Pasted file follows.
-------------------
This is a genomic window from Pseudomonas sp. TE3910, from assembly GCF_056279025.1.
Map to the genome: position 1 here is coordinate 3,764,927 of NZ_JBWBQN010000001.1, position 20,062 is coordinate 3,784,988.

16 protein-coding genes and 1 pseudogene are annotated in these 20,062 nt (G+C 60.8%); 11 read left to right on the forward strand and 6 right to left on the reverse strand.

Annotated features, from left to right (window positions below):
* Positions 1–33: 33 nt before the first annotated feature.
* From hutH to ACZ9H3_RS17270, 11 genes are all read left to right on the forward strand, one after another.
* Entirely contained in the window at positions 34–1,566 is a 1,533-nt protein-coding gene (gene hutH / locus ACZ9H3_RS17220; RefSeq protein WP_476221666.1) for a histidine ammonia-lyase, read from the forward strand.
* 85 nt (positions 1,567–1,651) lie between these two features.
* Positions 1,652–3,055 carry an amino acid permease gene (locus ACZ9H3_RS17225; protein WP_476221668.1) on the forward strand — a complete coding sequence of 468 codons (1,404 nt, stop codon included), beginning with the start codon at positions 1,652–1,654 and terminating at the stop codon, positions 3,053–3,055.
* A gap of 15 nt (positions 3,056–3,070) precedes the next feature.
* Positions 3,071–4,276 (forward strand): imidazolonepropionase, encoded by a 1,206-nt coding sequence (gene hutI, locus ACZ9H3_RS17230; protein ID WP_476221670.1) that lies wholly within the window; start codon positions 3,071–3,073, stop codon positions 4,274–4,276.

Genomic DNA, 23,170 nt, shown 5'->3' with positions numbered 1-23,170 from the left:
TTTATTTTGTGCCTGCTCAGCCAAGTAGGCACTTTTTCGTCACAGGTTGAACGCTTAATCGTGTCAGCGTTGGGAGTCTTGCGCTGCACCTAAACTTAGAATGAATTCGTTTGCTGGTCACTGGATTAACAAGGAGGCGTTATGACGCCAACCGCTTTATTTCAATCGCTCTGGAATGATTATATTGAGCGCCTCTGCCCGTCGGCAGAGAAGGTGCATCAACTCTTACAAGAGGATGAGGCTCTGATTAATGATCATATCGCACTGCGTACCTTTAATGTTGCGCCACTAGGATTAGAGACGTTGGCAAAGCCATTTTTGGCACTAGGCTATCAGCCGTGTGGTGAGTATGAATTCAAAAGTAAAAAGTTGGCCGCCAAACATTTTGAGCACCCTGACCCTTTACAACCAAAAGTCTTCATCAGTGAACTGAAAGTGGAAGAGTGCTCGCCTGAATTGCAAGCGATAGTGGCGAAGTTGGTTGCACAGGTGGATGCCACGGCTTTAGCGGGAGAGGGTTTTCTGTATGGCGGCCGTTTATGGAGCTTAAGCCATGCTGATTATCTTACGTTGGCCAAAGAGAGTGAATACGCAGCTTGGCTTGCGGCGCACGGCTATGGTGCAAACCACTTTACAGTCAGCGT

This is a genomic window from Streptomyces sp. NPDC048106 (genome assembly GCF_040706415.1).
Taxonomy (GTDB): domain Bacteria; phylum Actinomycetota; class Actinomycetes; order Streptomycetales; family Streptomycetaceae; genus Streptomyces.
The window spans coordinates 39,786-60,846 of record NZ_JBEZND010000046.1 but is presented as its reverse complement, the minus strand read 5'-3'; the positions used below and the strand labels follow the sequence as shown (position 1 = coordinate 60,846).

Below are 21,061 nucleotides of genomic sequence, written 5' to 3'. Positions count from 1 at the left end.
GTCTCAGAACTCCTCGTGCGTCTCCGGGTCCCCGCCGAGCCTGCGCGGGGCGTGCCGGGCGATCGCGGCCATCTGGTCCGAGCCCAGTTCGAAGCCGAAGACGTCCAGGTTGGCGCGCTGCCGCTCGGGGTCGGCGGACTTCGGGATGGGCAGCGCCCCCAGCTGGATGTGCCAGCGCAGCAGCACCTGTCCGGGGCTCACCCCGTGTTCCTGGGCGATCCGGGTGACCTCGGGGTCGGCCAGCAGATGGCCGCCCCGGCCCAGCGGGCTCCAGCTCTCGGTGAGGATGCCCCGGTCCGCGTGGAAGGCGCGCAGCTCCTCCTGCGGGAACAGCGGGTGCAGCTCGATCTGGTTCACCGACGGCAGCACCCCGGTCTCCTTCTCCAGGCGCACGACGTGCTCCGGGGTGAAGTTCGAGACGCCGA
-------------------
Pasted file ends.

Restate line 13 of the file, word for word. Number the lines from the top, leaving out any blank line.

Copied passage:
TTTATTTTGTGCCTGCTCAGCCAAGTAGGCACTTTTTCGTCACAGGTTGAACGCTTAATCGTGTCAGCGTTGGGAGTCTTGCGCTGCACCTAAACTTAGAATGAATTCGTTTGCTGGTCACTGGATTAACAAGGAGGCGTTATGACGCCAACCGCTTTATTTCAATCGCTCTGGAATGATTATATTGAGCGCCTCTGCCCGTCGGCAGAGAAGGTGCATCAACTCTTACAAGAGGATGAGGCTCTGATTAATGATCATATCGCACTGCGTACCTTTAATGTTGCGCCACTAGGATTAGAGACGTTGGCAAAGCCATTTTTGGCACTAGGCTATCAGCCGTGTGGTGAGTATGAATTCAAAAGTAAAAAGTTGGCCGCCAAACATTTTGAGCACCCTGACCCTTTACAACCAAAAGTCTTCATCAGTGAACTGAAAGTGGAAGAGTGCTCGCCTGAATTGCAAGCGATAGTGGCGAAGTTGGTTGCACAGGTGGATGCCACGGCTTTAGCGGGAGAGGGTTTTCTGTATGGCGGCCGTTTATGGAGCTTAAGCCATGCTGATTATCTTACGTTGGCCAAAGAGAGTGAATACGCAGCTTGGCTTGCGGCGCACGGCTATGGTGCAAACCACTTTACAGTCAGCGT